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Attorney general: Anthony should serve probation
ORLANDO — Casey Anthony should be forced to serve probation for check fraud because it was impossible to enforce the sentence when she was jailed while awaiting trial on charges of murdering her 2-year-old daughter, Florida’s attorney general said Monday.
A court filing from Attorney General Pam Bondi’s office opposes efforts by Miss Anthony’s attorneys, who say the woman is now back in Florida, to prevent her from serving the probation sentence. Last week, Miss Anthony’s attorneys filed an appeal in state court arguing she had already served the probation sentence while she was jailed on the murder charge.
Miss Anthony was acquitted last month of murdering her daughter, Caylee, in a case unrelated to the check fraud, and she was released from the Orange County Jail. Since then, she has kept a low profile, and her exact whereabouts have been secret.
Circuit Judge Stan Strickland sentenced Miss Anthony to a year of probation in January 2010 after she pleaded guilty to stealing checks from a friend. At the time, Judge Strickland said Miss Anthony should serve the probation upon her release, but those instructions never made it into a written order. Corrections officials interpreted the sentence to mean Miss Anthony could serve the probation while she was in jail.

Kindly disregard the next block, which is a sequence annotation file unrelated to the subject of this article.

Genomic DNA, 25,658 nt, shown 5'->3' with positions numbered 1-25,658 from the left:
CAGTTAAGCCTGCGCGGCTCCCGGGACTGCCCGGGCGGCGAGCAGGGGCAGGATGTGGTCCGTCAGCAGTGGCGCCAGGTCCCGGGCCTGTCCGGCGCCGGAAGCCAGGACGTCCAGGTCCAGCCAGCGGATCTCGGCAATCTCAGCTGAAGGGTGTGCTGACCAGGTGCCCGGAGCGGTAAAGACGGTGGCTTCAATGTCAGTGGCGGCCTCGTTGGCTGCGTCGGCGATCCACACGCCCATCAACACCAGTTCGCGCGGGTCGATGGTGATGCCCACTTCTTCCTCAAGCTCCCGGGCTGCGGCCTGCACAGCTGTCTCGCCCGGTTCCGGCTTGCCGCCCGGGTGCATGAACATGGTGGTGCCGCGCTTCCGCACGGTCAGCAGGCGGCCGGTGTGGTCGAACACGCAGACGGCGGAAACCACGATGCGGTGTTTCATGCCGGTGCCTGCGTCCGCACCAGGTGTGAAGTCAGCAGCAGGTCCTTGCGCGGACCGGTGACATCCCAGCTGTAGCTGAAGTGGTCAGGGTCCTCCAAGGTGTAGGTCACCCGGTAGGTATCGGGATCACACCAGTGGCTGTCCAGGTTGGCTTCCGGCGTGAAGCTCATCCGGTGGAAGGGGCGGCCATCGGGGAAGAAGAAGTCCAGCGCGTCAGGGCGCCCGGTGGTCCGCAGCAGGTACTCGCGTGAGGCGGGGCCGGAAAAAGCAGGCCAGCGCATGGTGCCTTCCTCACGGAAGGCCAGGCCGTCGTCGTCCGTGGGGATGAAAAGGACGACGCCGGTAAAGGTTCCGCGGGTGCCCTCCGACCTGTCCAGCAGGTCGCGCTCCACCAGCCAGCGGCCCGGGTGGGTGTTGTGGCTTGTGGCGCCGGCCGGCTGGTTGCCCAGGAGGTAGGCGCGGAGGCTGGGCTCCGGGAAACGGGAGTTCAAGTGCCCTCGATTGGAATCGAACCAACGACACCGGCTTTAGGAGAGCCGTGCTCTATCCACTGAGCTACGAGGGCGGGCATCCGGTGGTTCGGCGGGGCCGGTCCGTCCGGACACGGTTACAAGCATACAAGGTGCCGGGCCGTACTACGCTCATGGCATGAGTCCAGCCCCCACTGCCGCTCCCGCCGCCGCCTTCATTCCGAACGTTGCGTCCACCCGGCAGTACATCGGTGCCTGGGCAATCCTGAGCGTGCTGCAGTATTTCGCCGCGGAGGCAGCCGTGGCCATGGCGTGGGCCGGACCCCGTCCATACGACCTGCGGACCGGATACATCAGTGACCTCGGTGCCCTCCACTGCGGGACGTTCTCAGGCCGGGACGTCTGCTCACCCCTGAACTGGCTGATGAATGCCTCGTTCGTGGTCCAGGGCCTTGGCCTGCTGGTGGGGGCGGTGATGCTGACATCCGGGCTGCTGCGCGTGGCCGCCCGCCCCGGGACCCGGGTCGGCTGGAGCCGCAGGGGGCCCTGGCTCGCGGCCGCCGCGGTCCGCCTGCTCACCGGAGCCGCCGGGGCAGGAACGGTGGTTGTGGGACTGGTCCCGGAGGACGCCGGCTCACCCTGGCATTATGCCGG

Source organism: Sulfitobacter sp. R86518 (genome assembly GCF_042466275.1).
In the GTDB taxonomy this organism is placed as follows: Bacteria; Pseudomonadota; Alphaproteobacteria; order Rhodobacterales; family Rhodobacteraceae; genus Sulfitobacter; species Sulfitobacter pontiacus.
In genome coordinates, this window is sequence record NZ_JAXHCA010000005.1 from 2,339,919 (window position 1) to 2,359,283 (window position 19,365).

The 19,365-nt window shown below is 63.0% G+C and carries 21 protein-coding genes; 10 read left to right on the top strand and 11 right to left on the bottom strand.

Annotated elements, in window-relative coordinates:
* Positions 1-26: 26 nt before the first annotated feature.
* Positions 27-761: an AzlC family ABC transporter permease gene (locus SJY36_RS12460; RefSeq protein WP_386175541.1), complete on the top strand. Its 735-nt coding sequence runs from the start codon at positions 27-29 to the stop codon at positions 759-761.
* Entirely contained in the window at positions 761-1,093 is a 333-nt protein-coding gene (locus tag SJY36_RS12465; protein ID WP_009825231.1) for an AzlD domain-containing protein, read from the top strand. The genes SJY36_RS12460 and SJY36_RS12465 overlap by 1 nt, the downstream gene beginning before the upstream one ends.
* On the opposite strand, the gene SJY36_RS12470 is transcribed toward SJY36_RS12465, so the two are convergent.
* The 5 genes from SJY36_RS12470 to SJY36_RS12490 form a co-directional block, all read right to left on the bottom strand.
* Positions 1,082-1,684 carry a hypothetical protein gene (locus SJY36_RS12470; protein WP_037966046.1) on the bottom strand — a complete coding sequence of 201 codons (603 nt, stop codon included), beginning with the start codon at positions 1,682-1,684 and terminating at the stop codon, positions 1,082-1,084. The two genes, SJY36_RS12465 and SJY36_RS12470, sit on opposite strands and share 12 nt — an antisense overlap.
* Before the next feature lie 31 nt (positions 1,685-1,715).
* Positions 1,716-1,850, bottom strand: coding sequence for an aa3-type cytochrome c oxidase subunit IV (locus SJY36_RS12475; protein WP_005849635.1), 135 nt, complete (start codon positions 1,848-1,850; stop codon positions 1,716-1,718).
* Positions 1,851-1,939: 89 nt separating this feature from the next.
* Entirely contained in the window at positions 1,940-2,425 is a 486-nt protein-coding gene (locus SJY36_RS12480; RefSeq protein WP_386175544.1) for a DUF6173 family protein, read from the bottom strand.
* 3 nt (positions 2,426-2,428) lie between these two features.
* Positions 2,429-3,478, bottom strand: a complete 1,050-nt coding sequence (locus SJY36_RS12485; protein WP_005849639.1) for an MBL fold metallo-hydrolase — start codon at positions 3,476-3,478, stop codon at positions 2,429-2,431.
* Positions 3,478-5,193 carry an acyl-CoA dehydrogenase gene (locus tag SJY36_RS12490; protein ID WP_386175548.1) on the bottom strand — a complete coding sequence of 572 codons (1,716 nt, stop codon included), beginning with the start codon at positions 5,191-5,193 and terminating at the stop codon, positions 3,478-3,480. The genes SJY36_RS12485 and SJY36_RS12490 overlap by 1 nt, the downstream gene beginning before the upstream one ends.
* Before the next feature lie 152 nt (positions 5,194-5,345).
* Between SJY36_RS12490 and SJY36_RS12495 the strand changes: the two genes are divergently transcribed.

Judge Strickland clarified in an order earlier this month that Miss Anthony must begin her probation now that she is out of jail. He then recused himself from the case and turned it over to Judge Belvin Perry, who had presided over Miss Anthony’s murder trial. Judge Perry upheld Judge Strickland’s order, which Miss Anthony’s attorneys appealed last week to the 5th District Court of Appeals in Daytona Beach.
If the order is upheld, Miss Anthony has until noon Friday to report to the probation office.
Scout leader stabbed from behind during hike
BUNKER HILL — A 76-year-old man was fatally stabbed while leading Boy Scouts on a hiking trip in northern Indiana, and a suspect who battered his mother and killed a dog at their home nearby is under arrest, police said.